The effect of grazing by sea urchins was monitored in a three-year field experiment (June 2002 to June 2005) on a seaweed community established on a seawall in Osaka Bay. In the experiment, three levels of urchin density were used: one was unmanipulated (control), one from which urchins were removed manually every month (removal), and one to which urchins was added manually to twice that of the unmanipulated one (double density). The seaweed community was composed mainly of perennial red algae, such as Gelidium elegans and Chondrus spp., when the experiment commenced. At the double density of sea urchins, urchin grazing reduced these algae drastically in winter 2003, resulting in formation of large barren patches. A large annual alga, Undaria pinnatifida, occurred at a high density in the patches and flourished in the spring, followed by an increase in the density of large perennial algae, Ecklonia spp. The recruits of Ecklonia spp. grew rapidly from autumn to winter and dominated in biomass though they were damaged by typhoon from summer to autumn 2004. These results suggest that the grazing pressure of sea urchins plays an important role in the development and persistence of the seaweed community in the eutrophic waters.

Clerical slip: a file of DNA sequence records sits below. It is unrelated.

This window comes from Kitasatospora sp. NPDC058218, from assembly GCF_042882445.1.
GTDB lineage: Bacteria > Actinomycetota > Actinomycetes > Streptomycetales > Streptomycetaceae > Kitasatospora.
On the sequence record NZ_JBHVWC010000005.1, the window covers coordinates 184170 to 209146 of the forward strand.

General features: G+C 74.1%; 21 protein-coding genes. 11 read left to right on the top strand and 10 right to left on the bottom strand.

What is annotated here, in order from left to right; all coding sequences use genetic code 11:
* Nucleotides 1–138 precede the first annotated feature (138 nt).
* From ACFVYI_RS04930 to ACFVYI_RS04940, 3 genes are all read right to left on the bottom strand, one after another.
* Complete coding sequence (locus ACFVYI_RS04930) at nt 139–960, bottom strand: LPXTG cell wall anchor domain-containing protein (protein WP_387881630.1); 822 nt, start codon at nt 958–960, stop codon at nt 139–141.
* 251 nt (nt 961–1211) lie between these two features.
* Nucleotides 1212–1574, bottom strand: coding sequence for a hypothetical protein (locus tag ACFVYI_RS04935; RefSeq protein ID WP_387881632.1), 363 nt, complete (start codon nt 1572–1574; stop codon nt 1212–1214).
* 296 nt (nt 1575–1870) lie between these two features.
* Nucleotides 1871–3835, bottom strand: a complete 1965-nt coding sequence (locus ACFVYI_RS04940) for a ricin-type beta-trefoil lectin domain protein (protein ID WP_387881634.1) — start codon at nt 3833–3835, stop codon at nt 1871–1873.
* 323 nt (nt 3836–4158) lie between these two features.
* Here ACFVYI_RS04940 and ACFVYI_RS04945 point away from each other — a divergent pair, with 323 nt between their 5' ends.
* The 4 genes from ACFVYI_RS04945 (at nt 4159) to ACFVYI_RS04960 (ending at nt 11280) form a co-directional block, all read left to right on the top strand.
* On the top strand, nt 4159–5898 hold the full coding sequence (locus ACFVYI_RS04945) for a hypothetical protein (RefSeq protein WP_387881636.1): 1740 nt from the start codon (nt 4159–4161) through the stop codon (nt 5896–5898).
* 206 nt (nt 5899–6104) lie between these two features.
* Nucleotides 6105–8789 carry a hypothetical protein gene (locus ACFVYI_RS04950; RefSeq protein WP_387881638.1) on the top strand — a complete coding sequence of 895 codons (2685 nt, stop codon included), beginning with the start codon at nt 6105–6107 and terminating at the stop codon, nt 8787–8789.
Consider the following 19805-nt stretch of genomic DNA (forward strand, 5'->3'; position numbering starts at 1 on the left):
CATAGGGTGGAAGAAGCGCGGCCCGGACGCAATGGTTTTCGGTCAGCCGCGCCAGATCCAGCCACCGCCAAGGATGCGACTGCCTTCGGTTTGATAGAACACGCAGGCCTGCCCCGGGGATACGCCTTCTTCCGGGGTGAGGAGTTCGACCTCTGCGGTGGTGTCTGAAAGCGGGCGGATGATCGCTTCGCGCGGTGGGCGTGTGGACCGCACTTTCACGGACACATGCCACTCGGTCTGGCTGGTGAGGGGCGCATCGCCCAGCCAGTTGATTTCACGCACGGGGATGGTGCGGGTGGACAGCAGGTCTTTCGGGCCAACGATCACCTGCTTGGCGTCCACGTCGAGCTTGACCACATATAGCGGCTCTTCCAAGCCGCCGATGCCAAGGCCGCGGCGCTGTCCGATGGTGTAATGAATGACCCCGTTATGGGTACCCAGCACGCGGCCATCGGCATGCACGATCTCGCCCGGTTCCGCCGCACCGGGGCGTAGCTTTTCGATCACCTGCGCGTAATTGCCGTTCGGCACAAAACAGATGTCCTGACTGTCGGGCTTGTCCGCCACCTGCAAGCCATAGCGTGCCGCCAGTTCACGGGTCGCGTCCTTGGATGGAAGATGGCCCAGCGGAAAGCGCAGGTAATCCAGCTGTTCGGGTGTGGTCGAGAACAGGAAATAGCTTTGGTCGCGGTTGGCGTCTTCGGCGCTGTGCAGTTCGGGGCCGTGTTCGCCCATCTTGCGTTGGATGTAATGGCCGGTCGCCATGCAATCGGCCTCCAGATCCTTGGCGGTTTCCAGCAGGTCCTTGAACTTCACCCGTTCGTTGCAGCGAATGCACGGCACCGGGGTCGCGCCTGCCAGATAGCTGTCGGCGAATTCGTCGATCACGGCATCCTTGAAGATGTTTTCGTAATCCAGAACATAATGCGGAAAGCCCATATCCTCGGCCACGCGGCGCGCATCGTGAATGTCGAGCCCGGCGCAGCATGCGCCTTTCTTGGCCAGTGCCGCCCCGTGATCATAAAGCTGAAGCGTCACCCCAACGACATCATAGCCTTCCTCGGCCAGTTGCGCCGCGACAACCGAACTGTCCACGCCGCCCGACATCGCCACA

ASJC Scopus subject areas
- Aquatic Science